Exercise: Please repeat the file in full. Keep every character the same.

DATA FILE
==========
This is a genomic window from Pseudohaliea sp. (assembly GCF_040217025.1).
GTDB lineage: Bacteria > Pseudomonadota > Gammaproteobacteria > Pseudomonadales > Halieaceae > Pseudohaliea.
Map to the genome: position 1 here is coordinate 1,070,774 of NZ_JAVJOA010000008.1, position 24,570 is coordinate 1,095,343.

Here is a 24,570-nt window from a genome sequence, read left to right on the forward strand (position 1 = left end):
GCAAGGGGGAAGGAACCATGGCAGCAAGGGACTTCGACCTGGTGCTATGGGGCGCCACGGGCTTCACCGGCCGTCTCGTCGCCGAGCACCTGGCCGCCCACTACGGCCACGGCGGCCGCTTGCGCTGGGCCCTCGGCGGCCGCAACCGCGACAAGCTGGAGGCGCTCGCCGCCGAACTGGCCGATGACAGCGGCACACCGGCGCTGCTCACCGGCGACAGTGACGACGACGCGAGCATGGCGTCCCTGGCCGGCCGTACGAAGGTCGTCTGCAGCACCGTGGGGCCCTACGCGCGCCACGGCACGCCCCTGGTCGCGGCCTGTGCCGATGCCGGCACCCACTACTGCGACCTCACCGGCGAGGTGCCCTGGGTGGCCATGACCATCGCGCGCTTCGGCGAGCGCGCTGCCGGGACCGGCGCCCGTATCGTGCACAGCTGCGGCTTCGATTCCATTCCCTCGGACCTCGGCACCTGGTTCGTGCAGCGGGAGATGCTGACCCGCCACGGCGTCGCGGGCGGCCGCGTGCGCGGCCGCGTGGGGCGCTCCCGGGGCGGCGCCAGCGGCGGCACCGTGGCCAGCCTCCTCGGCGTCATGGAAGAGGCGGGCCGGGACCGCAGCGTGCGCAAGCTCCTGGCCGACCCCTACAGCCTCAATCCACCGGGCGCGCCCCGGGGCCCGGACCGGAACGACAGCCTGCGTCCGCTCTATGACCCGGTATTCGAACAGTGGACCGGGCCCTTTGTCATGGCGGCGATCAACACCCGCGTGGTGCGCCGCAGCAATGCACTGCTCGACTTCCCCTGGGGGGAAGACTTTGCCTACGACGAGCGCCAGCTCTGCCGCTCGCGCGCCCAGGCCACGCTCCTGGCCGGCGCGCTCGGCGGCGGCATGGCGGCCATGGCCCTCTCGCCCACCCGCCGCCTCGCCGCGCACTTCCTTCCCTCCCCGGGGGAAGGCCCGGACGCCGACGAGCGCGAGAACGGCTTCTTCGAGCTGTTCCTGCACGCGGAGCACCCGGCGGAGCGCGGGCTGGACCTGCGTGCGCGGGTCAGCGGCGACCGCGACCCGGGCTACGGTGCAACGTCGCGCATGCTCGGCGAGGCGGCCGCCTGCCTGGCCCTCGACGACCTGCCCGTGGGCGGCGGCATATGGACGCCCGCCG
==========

This is a genomic window from Pseudohaliea sp. (assembly GCF_040217025.1).
GTDB lineage: Bacteria > Pseudomonadota > Gammaproteobacteria > Pseudomonadales > Halieaceae > Pseudohaliea.
Map to the genome: position 1 here is coordinate 1,070,774 of NZ_JAVJOA010000008.1, position 24,570 is coordinate 1,095,343.

Here is a 24,570-nt window from a genome sequence, read left to right on the forward strand (position 1 = left end):
GCAAGGGGGAAGGAACCATGGCAGCAAGGGACTTCGACCTGGTGCTATGGGGCGCCACGGGCTTCACCGGCCGTCTCGTCGCCGAGCACCTGGCCGCCCACTACGGCCACGGCGGCCGCTTGCGCTGGGCCCTCGGCGGCCGCAACCGCGACAAGCTGGAGGCGCTCGCCGCCGAACTGGCCGATGACAGCGGCACACCGGCGCTGCTCACCGGCGACAGTGACGACGACGCGAGCATGGCGTCCCTGGCCGGCCGTACGAAGGTCGTCTGCAGCACCGTGGGGCCCTACGCGCGCCACGGCACGCCCCTGGTCGCGGCCTGTGCCGATGCCGGCACCCACTACTGCGACCTCACCGGCGAGGTGCCCTGGGTGGCCATGACCATCGCGCGCTTCGGCGAGCGCGCTGCCGGGACCGGCGCCCGTATCGTGCACAGCTGCGGCTTCGATTCCATTCCCTCGGACCTCGGCACCTGGTTCGTGCAGCGGGAGATGCTGACCCGCCACGGCGTCGCGGGCGGCCGCGTGCGCGGCCGCGTGGGGCGCTCCCGGGGCGGCGCCAGCGGCGGCACCGTGGCCAGCCTCCTCGGCGTCATGGAAGAGGCGGGCCGGGACCGCAGCGTGCGCAAGCTCCTGGCCGACCCCTACAGCCTCAATCCACCGGGCGCGCCCCGGGGCCCGGACCGGAACGACAGCCTGCGTCCGCTCTATGACCCGGTATTCGAACAGTGGACCGGGCCCTTTGTCATGGCGGCGATCAACACCCGCGTGGTGCGCCGCAGCAATGCACTGCTCGACTTCCCCTGGGGGGAAGACTTTGCCTACGACGAGCGCCAGCTCTGCCGCTCGCGCGCCCAGGCCACGCTCCTGGCCGGCGCGCTCGGCGGCGGCATGGCGGCCATGGCCCTCTCGCCCACCCGCCGCCTCGCCGCGCACTTCCTTCCCTCCCCGGGGGAAGGCCCGGACGCCGACGAGCGCGAGAACGGCTTCTTCGAGCTGTTCCTGCACGCGGAGCACCCGGCGGAGCGCGGGCTGGACCTGCGTGCGCGGGTCAGCGGCGACCGCGACCCGGGCTACGGTGCAACGTCGCGCATGCTCGGCGAGGCGGCCGCCTGCCTGGCCCTCGACGACCTGCCCGTGGGCGGCGGCATATGGACGCCCGCCG